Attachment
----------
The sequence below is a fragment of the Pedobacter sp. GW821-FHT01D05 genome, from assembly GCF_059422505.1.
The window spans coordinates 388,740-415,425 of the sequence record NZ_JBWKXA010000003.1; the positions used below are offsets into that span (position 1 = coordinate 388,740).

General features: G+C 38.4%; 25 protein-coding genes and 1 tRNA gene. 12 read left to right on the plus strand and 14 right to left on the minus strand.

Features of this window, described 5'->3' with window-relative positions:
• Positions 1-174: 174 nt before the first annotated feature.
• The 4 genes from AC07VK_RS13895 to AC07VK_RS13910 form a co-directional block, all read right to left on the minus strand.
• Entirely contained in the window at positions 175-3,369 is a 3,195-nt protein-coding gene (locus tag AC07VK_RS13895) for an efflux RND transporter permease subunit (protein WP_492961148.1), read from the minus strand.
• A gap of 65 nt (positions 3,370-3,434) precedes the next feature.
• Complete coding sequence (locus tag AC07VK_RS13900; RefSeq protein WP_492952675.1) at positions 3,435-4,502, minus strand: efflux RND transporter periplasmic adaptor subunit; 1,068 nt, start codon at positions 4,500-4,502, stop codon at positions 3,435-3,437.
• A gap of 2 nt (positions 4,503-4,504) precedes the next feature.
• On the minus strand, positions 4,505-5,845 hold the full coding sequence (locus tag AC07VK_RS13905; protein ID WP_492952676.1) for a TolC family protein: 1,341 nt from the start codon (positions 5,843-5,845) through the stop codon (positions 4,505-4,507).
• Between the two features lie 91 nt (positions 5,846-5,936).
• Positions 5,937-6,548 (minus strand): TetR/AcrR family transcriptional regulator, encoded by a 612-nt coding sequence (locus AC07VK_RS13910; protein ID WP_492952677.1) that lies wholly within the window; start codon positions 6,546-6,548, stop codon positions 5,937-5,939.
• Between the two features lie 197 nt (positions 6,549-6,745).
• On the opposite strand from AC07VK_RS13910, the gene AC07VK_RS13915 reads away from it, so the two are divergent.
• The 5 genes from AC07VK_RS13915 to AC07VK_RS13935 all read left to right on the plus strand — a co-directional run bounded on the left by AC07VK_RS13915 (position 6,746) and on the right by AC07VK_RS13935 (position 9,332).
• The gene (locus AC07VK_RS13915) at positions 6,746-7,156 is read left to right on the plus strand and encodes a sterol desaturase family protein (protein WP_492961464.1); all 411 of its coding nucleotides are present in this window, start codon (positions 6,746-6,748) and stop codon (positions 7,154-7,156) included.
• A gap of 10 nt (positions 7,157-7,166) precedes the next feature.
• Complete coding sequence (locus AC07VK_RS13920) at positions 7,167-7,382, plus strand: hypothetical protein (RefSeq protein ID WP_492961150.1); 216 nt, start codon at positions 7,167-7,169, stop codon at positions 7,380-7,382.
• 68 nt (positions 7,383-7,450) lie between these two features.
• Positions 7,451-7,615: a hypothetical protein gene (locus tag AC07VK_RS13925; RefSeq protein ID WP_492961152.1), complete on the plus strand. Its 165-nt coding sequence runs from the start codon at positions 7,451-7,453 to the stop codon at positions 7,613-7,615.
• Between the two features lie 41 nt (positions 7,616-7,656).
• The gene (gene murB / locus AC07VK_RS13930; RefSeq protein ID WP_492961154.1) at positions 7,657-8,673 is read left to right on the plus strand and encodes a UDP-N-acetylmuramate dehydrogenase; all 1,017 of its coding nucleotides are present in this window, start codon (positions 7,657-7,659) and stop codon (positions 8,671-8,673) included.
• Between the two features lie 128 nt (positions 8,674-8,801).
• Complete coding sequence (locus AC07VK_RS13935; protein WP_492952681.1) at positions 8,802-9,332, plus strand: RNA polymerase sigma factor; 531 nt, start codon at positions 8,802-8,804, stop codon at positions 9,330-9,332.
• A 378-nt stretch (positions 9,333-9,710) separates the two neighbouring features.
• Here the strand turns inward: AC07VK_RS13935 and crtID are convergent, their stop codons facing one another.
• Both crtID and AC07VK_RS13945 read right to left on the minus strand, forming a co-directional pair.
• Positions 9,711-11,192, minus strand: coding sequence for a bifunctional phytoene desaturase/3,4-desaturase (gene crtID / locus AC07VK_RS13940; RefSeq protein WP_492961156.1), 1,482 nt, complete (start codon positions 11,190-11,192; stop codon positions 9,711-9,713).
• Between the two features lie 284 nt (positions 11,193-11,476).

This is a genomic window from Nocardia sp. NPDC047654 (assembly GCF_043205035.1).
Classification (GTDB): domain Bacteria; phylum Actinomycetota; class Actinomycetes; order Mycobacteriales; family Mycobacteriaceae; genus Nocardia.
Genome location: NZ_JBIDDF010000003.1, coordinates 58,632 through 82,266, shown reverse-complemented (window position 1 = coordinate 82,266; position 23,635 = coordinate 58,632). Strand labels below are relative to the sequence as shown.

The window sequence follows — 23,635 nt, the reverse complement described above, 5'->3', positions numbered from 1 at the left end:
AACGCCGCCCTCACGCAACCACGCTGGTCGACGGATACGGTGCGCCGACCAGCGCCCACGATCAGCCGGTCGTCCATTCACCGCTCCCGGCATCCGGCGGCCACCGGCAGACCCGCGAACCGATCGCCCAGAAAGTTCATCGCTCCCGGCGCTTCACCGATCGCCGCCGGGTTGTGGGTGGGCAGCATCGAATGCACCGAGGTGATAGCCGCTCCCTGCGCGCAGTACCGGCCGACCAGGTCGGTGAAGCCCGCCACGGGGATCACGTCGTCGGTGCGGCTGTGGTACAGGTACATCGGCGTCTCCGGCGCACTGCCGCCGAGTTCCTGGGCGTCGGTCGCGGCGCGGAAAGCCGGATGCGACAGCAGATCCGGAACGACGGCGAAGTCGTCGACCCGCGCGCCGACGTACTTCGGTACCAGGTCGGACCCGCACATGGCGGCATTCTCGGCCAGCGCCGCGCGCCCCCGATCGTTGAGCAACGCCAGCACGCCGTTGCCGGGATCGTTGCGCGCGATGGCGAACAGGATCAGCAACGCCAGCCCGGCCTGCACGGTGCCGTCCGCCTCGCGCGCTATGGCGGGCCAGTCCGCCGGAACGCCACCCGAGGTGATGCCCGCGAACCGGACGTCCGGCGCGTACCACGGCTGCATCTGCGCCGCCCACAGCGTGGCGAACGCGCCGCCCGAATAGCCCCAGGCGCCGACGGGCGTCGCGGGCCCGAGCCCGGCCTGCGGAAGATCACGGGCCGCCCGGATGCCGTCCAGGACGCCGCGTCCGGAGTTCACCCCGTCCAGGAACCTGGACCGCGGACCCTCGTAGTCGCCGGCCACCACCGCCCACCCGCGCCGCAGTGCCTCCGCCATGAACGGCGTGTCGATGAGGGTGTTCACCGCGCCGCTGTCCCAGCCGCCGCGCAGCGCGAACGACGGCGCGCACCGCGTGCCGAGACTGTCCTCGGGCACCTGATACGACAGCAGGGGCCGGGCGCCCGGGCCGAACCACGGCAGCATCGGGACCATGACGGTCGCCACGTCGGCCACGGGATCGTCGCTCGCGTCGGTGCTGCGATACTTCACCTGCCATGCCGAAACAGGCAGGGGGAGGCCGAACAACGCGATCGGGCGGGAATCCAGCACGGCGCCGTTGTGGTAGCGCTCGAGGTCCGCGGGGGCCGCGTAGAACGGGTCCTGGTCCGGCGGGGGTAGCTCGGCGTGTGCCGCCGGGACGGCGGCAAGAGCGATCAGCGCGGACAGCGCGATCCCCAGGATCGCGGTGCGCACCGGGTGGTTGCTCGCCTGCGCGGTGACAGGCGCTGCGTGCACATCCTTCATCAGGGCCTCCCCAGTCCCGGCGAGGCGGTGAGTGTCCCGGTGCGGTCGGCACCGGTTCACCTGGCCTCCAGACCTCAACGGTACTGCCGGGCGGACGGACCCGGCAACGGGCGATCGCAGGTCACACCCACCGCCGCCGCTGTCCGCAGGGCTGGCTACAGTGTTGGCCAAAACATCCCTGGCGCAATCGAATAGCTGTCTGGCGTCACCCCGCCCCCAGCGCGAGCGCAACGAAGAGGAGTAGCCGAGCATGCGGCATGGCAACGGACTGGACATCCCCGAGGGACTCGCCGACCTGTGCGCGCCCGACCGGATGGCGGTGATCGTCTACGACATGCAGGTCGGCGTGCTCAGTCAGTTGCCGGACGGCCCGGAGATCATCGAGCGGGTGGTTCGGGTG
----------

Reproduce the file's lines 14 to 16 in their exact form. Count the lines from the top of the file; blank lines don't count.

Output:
• Between the two features lie 197 nt (positions 6,549-6,745).
• On the opposite strand from AC07VK_RS13910, the gene AC07VK_RS13915 reads away from it, so the two are divergent.
• The 5 genes from AC07VK_RS13915 to AC07VK_RS13935 all read left to right on the plus strand — a co-directional run bounded on the left by AC07VK_RS13915 (position 6,746) and on the right by AC07VK_RS13935 (position 9,332).